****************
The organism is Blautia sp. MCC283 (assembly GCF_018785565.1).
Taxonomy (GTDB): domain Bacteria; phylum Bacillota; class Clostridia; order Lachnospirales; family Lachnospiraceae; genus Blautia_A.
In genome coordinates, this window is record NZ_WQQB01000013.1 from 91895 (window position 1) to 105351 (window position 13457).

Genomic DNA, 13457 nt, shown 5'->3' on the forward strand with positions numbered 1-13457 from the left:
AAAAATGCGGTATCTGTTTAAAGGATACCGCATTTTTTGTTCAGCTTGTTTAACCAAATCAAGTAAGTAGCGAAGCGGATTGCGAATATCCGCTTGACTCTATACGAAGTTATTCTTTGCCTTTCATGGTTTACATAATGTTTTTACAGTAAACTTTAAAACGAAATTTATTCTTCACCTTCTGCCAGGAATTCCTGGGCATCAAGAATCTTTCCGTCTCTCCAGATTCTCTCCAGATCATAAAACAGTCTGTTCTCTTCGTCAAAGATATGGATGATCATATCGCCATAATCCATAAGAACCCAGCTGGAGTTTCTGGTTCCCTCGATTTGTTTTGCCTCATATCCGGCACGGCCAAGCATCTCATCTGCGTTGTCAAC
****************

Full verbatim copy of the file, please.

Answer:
The organism is Blautia sp. MCC283 (assembly GCF_018785565.1).
Taxonomy (GTDB): domain Bacteria; phylum Bacillota; class Clostridia; order Lachnospirales; family Lachnospiraceae; genus Blautia_A.
In genome coordinates, this window is record NZ_WQQB01000013.1 from 91895 (window position 1) to 105351 (window position 13457).

Genomic DNA, 13457 nt, shown 5'->3' on the forward strand with positions numbered 1-13457 from the left:
AAAAATGCGGTATCTGTTTAAAGGATACCGCATTTTTTGTTCAGCTTGTTTAACCAAATCAAGTAAGTAGCGAAGCGGATTGCGAATATCCGCTTGACTCTATACGAAGTTATTCTTTGCCTTTCATGGTTTACATAATGTTTTTACAGTAAACTTTAAAACGAAATTTATTCTTCACCTTCTGCCAGGAATTCCTGGGCATCAAGAATCTTTCCGTCTCTCCAGATTCTCTCCAGATCATAAAACAGTCTGTTCTCTTCGTCAAAGATATGGATGATCATATCGCCATAATCCATAAGAACCCAGCTGGAGTTTCTGGTTCCCTCGATTTGTTTTGCCTCATATCCGGCACGGCCAAGCATCTCATCTGCGTTGTCAAC